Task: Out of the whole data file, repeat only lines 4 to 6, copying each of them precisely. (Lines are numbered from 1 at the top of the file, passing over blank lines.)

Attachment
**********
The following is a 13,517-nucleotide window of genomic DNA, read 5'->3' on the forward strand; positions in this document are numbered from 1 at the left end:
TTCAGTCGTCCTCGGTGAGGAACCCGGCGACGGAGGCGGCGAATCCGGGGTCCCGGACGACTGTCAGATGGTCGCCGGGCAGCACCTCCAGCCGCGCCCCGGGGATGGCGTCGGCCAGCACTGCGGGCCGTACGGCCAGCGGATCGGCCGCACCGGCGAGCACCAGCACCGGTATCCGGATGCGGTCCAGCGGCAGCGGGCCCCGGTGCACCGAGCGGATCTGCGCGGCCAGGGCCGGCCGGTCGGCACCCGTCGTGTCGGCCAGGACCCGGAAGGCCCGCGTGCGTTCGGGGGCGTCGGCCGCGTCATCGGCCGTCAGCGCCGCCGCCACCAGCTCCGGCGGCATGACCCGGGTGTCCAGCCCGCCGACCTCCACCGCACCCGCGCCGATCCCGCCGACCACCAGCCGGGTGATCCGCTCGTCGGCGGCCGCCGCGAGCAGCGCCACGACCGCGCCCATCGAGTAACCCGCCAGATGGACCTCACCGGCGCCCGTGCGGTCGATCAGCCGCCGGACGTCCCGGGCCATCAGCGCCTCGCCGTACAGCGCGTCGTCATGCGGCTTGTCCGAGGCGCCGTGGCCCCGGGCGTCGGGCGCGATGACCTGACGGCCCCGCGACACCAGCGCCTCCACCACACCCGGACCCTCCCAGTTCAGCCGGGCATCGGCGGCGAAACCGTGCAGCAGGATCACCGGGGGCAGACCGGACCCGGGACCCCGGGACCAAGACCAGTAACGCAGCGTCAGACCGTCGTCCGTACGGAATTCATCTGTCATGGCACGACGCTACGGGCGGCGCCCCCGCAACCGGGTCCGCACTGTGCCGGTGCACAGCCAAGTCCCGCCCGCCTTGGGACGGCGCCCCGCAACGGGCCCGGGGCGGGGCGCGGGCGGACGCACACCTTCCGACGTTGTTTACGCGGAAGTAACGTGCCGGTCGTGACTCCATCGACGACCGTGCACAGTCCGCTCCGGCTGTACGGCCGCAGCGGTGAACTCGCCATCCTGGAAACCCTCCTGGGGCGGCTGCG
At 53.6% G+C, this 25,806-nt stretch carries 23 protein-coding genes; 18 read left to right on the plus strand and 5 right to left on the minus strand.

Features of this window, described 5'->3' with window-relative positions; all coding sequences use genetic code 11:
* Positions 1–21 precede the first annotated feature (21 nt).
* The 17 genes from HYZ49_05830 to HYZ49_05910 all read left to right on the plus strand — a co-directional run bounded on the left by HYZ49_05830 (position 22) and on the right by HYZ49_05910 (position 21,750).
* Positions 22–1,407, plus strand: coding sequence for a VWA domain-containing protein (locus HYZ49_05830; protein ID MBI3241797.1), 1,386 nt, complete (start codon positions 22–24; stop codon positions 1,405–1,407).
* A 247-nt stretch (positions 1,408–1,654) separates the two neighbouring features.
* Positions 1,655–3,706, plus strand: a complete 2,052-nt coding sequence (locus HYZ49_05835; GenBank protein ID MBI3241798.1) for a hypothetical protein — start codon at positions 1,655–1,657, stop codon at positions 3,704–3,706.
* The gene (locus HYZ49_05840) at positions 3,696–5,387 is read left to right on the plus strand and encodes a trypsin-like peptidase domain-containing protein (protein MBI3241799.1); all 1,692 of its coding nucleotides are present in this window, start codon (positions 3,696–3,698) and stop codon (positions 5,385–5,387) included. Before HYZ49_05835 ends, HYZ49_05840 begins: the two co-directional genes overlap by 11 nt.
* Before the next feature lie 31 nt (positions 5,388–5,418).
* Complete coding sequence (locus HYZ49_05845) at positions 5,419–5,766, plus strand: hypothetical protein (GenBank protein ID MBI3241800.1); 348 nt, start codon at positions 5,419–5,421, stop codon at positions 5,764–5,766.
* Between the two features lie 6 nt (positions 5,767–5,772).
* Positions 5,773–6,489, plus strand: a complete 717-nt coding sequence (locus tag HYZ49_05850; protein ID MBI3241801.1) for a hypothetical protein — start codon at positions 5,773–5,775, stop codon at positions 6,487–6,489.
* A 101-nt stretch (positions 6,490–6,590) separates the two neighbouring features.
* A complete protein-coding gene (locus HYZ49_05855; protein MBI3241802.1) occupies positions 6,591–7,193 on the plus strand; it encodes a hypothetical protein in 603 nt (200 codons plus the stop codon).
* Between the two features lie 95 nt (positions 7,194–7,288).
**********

Features of this window, described 5'->3' with window-relative positions; all coding sequences use genetic code 11:
* Positions 1–21 precede the first annotated feature (21 nt).
* The 17 genes from HYZ49_05830 to HYZ49_05910 all read left to right on the plus strand — a co-directional run bounded on the left by HYZ49_05830 (position 22) and on the right by HYZ49_05910 (position 21,750).